Tougher rules needed on crypto trading, Abu Dhabi regulator says

Industry needs global regulation to beat scams but progress has been made, says FSRA chief executive Richard Teng

Abu Dhabi, United Arab Emirates - September 17, 2018: Richard Teng, CEO ADGM Financial Services Regulatory Authority. FinTech Abu Dhabi 2018, one of the leading FinTech and financial events in the MENA region. Monday, September 17th, 2018 at Fairmont Bab Al Bahr, Abu Dhabi. Chris Whiteoak / The National
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Tighter international regulations is needed for cryptocurrency trading to mitigate financial crime, said the head of the Financial Services Regulatory Authority of the Abu Dhabi Global Market.

“This space needs to be properly regulated, otherwise there is the risk of financial crime," said Richard Teng, chief executive of the FSRA. “Every time a coin gets stolen or lost, it affects the confidence in this asset class.”

ADGM last year published a guidance on virtual currencies and initial coin offerings – the digital currency version of public share listings – following widespread criticism of the industry and extreme volatility in the trading prices of popular cryptocurrencies such as Bitcoin. ADGM was the first GCC financial centre to issue guidance on virtual money. The document clarifies how and for whom ICOs can be used to raise funds and states that the virtual "tokens" offered for sale in ICOs should be treated as "special investments" under ADGM’s regulatory framework. Virtual currencies, on the other hand, should be treated as commodities, it adds.

“We are confident that our comprehensive regime - which we have shared with global regulators like the SEC [US Securities and Exchange Commission], the UK Treasury, Financial Conduct Authority and Bank of England, and regulators in Singapore, Hong Kong and Japan - can address these risks and bring greater confidence into this asset class,” Mr Teng said in an interview during the Fintech Abu Dhabi event this week.

While the rapid rise of cryptocurrencies has captured the world’s attention, many analysts and regulators have warned investors to be careful, claiming it is a bubble waiting to burst and citing lack of global regulation.

Jim Yong Kim, the head of the World Bank, compared cryptocurrencies to illegitimate "Ponzi schemes" in February.

Last week, the MVIS CryptoCompare Digital Assets 10 Index extended its collapse from a January high to 80 per cent. The fall exceeded the Nasdaq Composite Index’s 78 per cent peak-to-trough decline after the dot-com bubble burst in 2000.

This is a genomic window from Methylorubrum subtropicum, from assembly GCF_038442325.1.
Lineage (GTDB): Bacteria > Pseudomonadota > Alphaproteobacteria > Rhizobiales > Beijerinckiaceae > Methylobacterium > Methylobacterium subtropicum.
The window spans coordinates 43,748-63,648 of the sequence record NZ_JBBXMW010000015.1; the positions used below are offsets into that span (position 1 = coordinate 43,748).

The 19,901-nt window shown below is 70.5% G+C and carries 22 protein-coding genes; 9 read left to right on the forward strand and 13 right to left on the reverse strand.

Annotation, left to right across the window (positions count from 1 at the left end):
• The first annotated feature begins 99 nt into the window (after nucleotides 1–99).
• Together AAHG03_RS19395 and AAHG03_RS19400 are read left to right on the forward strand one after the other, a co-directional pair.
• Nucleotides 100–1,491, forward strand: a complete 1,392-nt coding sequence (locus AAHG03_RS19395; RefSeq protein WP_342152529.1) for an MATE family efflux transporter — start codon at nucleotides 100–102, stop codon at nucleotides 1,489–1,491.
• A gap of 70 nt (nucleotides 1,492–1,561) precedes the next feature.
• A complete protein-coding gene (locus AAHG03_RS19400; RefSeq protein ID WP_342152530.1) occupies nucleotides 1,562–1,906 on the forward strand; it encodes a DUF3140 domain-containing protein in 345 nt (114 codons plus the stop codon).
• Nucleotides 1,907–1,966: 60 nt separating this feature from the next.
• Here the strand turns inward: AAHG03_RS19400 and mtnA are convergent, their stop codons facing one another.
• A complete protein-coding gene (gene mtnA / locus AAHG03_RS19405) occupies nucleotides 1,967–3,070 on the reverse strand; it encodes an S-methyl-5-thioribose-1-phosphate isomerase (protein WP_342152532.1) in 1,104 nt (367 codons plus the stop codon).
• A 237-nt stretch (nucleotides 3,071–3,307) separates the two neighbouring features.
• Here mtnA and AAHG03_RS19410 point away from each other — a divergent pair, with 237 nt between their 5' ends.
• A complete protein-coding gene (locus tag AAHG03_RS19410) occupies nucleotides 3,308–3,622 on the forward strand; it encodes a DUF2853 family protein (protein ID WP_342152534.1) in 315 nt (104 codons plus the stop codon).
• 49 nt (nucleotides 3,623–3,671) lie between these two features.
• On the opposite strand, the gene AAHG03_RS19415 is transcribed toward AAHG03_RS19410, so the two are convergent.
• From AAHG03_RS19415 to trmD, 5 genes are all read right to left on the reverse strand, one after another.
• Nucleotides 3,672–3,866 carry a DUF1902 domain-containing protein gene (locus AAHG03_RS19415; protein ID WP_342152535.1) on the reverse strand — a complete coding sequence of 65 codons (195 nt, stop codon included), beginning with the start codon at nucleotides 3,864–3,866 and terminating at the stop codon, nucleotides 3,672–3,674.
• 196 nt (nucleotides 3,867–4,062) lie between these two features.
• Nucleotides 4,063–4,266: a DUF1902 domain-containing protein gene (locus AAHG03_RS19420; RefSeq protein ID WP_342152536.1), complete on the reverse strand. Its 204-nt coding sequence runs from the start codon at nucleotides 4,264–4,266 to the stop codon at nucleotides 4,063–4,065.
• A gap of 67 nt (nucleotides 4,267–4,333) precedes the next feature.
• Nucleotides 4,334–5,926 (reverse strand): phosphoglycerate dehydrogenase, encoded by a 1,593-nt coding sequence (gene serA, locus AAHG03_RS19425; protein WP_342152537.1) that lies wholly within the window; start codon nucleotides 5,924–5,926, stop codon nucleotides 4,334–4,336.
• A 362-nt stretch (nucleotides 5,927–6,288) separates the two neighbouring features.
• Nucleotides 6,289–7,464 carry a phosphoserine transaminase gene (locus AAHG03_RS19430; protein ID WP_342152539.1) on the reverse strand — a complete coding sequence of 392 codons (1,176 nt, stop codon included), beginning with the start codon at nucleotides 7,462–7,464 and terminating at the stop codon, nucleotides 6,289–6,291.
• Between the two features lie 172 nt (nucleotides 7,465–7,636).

Many regulators around the world have issued warnings to investors after instances of fraud and misleading offers in the ICO market. In 2017, around $6 billion was raised in ICOs, according to Cointelegraph, a cryptocurrency news website.


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Regulators, including the Central Bank of the UAE, are beginning to regulate digital money as the market grows. Despite issuing warnings last October and in February, the UAE regulator, Securities and Commodities Authority, this month approved a plan to regulate ICOs and recognise them as securities, according to a statement from SCA chairman and Minister of Economy Sultan Al Mansouri.

The announcement came after the SCA undertook a study on best international practices. Mr Teng said “a lot has changed” in the past few months in terms of attitudes towards cryptocurrencies, and that people have moved from a fear and concern over the industry to a recognition that it is growing and rules must be developed accordingly.

Yet it is “inappropriate” that many jurisdictions across the world still continue to regulate crypto asset exchanges in the same way as traditional money services, he added. ADGM’s guidance is intended to address risks not only for retail and sophisticated investors in the cryptocurrency space, but also institutional investors.

“Once you bring them into the market, you will see the prices become much less volatile, but institutions only come in if you help them address the risks,” he said.